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In order to be eligible for Medicaid benefits a nursing home resident may have no more than $2,000 in "countable" assets (the figure may be somewhat higher in some states). Note that Medicaid is a state-run program, so the rules are somewhat different in each state, although there are federal guidelines that the states must follow.
The spouse of a nursing home resident -- called the "community spouse" -- is limited to one-half of the couple's joint assets up to $117,240 (in 2014) in "countable" assets. This figure changes each year to reflect inflation. Called the "community spouse resource allowance," this is the most that a state may allow a community spouse to retain without a hearing or a court order. The least that a state may allow a community spouse to retain is $23,448 (in 2014).
Local Elder Law Attorneys in Ashburn, VA
In practice since 1987, Fairfax Attorney Evan Farr is widely recognized as one of the leading Elder Law, Estate Planning, and Specials Needs attorneys in Virginia and one of foremost experts in the Country in the field of Medicaid Asset Protection and related Trusts. Evan Farr has been quoted or cited as an expert by n...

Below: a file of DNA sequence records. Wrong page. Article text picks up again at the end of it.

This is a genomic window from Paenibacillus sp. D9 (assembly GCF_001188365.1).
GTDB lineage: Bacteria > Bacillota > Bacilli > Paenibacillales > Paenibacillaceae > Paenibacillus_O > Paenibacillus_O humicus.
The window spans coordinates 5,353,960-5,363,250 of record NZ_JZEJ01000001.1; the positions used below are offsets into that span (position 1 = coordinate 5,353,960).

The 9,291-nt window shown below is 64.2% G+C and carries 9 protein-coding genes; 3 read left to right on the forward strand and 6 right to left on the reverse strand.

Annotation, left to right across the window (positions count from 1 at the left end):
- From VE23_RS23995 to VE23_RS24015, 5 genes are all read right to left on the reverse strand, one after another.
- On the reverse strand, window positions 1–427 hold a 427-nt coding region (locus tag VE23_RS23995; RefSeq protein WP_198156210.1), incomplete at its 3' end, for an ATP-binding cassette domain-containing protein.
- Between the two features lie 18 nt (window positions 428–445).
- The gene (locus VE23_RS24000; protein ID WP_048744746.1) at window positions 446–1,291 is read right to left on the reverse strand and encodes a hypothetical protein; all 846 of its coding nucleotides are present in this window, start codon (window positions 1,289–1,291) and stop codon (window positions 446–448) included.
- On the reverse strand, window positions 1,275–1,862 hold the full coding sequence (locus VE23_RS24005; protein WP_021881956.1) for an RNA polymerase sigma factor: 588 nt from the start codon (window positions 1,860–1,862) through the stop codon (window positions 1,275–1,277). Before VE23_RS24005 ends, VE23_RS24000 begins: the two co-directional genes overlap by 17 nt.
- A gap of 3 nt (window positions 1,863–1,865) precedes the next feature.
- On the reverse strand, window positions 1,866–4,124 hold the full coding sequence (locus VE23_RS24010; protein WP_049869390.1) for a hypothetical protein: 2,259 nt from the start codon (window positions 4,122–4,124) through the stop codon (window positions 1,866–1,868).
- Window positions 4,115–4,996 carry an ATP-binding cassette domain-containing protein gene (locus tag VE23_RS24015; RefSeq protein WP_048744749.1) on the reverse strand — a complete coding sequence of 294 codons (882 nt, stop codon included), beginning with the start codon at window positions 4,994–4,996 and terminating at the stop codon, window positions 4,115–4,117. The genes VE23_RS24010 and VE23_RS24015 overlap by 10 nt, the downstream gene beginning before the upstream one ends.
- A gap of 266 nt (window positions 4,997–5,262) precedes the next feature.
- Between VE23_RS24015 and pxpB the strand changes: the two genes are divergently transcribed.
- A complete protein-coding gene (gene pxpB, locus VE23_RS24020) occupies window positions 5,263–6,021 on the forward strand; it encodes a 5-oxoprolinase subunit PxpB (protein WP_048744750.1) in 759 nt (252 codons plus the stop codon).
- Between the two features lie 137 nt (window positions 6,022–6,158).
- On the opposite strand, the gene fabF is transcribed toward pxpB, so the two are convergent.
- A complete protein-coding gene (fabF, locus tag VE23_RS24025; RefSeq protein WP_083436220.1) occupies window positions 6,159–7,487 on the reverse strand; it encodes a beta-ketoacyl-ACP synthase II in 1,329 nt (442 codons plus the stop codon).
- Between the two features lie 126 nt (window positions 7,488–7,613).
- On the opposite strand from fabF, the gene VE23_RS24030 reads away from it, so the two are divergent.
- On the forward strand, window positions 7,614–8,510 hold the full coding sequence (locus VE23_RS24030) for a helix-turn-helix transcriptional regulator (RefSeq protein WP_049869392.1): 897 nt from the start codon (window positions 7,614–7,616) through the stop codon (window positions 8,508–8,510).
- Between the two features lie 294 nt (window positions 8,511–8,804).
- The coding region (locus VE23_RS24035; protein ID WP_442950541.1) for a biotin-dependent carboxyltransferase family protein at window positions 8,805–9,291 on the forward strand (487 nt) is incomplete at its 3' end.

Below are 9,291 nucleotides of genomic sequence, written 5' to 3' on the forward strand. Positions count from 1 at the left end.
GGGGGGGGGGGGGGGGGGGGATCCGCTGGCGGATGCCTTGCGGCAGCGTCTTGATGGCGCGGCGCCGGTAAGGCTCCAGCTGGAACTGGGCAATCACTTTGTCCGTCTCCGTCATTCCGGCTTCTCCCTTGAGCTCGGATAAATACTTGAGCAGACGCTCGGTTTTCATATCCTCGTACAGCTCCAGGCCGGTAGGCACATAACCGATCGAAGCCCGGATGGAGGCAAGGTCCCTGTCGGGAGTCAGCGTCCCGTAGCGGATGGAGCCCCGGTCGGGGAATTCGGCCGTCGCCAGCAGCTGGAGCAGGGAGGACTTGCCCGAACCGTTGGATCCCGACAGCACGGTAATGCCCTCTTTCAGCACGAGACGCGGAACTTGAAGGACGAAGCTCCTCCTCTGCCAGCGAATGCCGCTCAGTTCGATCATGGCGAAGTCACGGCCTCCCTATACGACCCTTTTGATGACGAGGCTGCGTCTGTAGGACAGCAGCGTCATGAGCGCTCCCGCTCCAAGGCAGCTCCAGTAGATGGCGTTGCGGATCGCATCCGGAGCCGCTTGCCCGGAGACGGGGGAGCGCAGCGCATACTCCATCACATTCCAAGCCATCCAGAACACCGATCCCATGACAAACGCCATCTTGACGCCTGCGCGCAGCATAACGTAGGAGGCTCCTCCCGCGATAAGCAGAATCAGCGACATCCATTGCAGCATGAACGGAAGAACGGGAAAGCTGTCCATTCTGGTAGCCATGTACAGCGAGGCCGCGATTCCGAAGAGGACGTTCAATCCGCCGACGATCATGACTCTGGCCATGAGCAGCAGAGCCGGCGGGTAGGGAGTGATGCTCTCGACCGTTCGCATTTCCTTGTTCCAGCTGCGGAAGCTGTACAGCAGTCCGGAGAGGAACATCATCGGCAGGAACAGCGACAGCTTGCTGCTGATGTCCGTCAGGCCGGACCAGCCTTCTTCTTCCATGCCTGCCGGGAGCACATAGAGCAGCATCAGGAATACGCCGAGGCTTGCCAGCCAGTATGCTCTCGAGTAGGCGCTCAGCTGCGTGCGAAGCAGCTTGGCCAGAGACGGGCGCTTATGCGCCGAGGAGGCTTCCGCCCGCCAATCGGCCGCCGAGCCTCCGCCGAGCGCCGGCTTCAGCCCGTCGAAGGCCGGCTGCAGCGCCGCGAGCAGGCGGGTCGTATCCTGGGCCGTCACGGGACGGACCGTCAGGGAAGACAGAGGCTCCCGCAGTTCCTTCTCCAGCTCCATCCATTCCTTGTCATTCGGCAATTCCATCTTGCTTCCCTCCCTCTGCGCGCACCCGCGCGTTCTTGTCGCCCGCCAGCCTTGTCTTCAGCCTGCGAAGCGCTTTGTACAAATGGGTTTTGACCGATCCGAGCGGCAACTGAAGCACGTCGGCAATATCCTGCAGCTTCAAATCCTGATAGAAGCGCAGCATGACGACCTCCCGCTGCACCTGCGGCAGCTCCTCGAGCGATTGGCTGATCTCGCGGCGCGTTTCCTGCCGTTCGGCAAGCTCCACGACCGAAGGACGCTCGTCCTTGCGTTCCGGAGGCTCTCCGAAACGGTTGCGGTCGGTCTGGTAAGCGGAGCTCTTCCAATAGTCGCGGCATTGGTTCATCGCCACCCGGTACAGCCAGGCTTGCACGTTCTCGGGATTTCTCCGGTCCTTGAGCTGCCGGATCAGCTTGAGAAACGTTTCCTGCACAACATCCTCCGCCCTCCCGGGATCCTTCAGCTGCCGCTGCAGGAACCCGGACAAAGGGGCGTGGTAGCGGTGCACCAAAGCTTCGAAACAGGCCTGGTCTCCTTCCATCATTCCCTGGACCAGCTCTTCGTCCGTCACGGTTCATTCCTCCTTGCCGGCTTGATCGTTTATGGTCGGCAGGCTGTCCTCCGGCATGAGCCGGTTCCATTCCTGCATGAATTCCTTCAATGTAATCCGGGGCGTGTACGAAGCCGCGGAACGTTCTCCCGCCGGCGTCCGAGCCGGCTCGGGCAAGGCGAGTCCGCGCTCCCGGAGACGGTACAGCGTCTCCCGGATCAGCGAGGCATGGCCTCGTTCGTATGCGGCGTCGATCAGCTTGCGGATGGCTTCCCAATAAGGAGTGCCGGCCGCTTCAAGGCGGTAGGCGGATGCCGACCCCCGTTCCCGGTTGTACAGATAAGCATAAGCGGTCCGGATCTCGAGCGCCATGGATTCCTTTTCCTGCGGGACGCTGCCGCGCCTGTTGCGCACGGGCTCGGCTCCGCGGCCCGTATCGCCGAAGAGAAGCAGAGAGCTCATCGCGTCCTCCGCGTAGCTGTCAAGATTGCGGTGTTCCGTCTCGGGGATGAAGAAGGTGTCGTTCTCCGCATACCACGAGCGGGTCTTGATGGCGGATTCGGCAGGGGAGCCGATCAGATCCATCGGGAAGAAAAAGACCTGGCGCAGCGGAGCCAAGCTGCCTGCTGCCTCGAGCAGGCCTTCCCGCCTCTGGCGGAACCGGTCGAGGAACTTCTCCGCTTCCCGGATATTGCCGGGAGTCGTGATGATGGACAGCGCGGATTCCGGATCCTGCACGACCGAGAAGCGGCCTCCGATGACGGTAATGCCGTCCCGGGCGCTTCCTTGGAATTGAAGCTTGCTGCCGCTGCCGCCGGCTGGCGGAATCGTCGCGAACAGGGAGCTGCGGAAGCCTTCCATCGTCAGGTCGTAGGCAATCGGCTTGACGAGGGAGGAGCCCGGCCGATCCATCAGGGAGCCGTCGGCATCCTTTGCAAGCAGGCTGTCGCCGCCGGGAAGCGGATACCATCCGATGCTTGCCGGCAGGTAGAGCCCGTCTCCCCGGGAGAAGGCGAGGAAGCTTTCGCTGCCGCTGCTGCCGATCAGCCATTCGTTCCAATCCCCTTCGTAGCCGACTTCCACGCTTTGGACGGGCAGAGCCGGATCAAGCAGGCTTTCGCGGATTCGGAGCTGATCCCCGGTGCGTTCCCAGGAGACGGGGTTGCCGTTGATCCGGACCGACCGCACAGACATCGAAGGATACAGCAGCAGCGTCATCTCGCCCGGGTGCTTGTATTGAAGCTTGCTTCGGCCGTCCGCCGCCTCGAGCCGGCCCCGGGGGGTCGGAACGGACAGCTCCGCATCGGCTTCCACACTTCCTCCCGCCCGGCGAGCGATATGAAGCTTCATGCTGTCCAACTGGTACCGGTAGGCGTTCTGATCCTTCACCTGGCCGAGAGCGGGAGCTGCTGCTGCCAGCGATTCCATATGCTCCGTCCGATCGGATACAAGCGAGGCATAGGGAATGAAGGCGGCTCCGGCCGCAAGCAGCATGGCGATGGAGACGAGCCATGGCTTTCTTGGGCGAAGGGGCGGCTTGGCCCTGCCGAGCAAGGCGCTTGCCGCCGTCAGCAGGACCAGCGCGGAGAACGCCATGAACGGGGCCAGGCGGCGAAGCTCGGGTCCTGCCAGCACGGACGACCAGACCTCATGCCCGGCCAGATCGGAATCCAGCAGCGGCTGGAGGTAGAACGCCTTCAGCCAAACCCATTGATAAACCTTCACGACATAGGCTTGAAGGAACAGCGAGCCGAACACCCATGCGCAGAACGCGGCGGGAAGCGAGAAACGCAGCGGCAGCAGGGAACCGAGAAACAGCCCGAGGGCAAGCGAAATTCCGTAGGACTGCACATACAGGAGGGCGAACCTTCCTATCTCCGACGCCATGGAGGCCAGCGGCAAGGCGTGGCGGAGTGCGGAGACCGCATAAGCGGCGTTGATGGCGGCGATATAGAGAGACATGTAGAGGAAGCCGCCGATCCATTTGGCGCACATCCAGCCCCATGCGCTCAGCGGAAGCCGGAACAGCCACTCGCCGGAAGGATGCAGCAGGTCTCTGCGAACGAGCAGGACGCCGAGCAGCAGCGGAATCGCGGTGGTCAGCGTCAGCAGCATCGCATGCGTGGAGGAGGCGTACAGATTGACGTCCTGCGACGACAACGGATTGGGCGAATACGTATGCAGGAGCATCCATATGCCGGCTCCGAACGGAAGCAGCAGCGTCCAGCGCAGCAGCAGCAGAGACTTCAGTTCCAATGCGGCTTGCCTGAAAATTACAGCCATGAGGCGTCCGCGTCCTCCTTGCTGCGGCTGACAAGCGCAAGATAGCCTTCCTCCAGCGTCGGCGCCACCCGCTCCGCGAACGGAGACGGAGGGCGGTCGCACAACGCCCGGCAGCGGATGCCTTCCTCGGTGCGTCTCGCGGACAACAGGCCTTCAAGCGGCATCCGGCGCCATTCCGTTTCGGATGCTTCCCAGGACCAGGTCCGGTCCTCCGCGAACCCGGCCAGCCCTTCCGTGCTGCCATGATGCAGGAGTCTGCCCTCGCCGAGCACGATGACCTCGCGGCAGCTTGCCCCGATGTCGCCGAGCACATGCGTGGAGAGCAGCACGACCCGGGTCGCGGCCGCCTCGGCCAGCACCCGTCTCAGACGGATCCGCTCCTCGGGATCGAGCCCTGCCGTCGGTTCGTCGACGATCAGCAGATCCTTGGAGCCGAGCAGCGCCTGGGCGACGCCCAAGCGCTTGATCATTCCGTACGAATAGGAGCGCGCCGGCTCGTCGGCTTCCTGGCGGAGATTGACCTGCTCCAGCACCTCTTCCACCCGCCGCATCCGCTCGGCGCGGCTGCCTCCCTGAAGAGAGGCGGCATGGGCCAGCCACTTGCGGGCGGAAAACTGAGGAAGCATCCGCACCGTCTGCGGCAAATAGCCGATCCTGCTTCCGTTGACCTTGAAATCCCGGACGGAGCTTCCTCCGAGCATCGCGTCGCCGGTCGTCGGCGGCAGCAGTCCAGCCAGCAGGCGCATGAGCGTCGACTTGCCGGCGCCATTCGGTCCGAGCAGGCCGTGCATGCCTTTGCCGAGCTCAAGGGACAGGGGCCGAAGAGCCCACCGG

Jean Galloway Ball is certified in Elder Law by the National Elder Law Foundation. She is a 1977 honors graduate of the National Law Center, George Washington University, and she did her undergraduate work at the University of California at Berkeley, graduating Phi Beta Kappa in 1971. She is admitted to practice in Vir...
Attorney Samantha Simmons Fredieu is an associate at Hale Ball. Ms. Fredieu graduated magna cum laude from Vermont Law School where she was the symposium editor on the Vermont Law Review, a production editor on the Vermont Journal of Environmental Law, and a member of the Moot Court Advisory Board. She has clerked for...
Example: If a couple has $100,000 in countable assets on the date the applicant enters a nursing home, he or she will be eligible for Medicaid once the couple's assets have been reduced to a combined figure of $52,000 -- $2,000 for the applicant and $50,000 for the community spouse.
Some states, however, are more generous toward the community spouse. In these states, the community spouse may keep up to $117,240 (in 2014), regardless of whether or not this represents half the couple's assets. For example, if the couple had $100,000 in countable assets, the community spouse could keep the entire amount, instead of being limited to half.
All assets are counted against these limits unless the assets fall within the short list of "noncountable" assets. These include the following:
There are steps you can take to protect your assets and qualify for Medicaid. For information about Medicaid planning, click here.
For more information about Medicaid’s rules click here.